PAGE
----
Coffee Tumbles as Colombia Boosts Exports in Response to El Ninoby
Government aids farmers after drought conditions bake beans
As much as 18% of current crop is lower-quality coffee
Coffee futures fell the most in seven months after Colombia announced measures that will increase exports, spurred by the plight of farmers in the country who are dealing with drought conditions linked to the El Nino weather pattern.
The National Committee of Coffee Growers will relax restrictions on purchases from growers to boost exports, it said late Thursday in a statement. As much as 18 percent of the current crop is lower quality, compared with a typical level of about 10 percent, it said.
The nation is the third-largest coffee producer, behind Brazil and Vietnam. Brazil and Colombia are the biggest exporters of arabica beans, which are brewed by companies including Starbucks Corp. Robusta is used in instant coffee.
The extra supply of Colombian beans “will compete with others in Central America and other areas,” Hernando de la Roche, a senior vice president for INTL FCStone in Miami, said in a telephone interview. “As a roaster, you’d prefer buying lower grades from Colombia than competing qualities, or even some robusta.”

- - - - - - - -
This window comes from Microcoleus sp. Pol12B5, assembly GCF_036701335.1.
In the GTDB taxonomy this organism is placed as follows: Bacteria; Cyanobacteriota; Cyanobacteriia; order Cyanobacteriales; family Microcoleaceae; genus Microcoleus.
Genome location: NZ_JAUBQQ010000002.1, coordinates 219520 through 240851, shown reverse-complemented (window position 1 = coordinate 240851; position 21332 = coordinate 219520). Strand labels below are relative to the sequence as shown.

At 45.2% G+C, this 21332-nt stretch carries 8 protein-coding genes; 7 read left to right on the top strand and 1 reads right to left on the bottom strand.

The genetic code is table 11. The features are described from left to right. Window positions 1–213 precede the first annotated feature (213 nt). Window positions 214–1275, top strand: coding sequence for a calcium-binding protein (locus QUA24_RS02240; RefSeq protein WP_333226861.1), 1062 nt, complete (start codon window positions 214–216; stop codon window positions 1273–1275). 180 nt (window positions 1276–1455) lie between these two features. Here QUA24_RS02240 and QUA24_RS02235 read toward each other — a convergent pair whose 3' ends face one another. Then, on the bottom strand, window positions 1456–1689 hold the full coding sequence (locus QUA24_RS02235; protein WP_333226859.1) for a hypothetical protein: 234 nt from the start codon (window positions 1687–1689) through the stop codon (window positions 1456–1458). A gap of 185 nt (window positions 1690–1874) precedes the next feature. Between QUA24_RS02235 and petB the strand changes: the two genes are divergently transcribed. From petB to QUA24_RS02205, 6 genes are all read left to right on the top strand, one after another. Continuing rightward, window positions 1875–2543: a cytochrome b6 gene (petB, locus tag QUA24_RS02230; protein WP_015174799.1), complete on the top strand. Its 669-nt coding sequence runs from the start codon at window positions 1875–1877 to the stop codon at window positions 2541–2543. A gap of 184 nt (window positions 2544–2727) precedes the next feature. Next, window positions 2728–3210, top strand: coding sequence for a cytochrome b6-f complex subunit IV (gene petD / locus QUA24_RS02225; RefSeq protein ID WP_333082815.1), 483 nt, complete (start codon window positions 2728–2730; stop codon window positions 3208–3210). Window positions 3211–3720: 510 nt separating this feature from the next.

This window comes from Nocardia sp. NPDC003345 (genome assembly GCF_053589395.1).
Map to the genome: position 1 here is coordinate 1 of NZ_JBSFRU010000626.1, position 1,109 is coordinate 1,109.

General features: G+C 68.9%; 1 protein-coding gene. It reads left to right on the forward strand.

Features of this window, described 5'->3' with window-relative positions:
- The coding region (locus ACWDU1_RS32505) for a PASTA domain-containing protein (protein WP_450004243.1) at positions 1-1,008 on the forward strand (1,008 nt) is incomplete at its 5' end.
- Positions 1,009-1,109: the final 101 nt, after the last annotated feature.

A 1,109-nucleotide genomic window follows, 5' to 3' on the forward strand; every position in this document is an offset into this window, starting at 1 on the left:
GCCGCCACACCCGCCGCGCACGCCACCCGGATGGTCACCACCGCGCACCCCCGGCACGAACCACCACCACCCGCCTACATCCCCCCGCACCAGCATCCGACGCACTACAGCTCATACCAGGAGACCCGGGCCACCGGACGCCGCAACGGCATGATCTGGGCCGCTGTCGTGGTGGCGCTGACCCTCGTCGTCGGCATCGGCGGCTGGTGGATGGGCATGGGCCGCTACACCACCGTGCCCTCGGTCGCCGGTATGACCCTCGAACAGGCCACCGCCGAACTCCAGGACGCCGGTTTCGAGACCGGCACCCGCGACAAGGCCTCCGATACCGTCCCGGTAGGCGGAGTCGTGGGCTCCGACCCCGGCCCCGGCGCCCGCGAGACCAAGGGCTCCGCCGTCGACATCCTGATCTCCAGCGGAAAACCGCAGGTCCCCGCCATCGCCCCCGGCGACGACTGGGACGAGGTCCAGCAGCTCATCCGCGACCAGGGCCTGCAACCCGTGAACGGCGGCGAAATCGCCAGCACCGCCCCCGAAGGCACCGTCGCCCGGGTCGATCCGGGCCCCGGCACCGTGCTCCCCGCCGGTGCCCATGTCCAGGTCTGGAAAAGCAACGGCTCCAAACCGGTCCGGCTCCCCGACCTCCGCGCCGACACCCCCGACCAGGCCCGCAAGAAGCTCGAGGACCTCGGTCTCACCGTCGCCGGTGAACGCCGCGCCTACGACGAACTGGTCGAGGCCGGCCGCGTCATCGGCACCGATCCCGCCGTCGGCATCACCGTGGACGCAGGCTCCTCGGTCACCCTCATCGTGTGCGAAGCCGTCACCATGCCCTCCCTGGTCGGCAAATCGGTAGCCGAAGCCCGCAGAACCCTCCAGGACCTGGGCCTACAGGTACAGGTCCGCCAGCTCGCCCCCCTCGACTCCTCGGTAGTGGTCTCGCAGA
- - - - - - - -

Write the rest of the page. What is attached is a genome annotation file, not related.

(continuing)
On ICE Futures U.S. in New York, arabica coffee for December delivery tumbled 5.9 percent to close at $1.2585 a pound, the biggest drop for a most-active contract since March 3. The price has slumped 24 percent this year as the Brazilian real’s plunge against the dollar boosted the appeal of exports priced in the greenback.
Arabica posted the largest decline among 22 raw materials in the Bloomberg Commodity Index.
In London, robusta coffee for January delivery fell 2.5 percent to $1,619 a metric ton (73.44 cents a pound) on ICE Futures Europe. The price has dropped 16 percent this year.
The arabica premium to robusta plunged 10 percent to 52.41 cents a pound, the biggest drop since March 3. That value has tumbled 34 percent this year.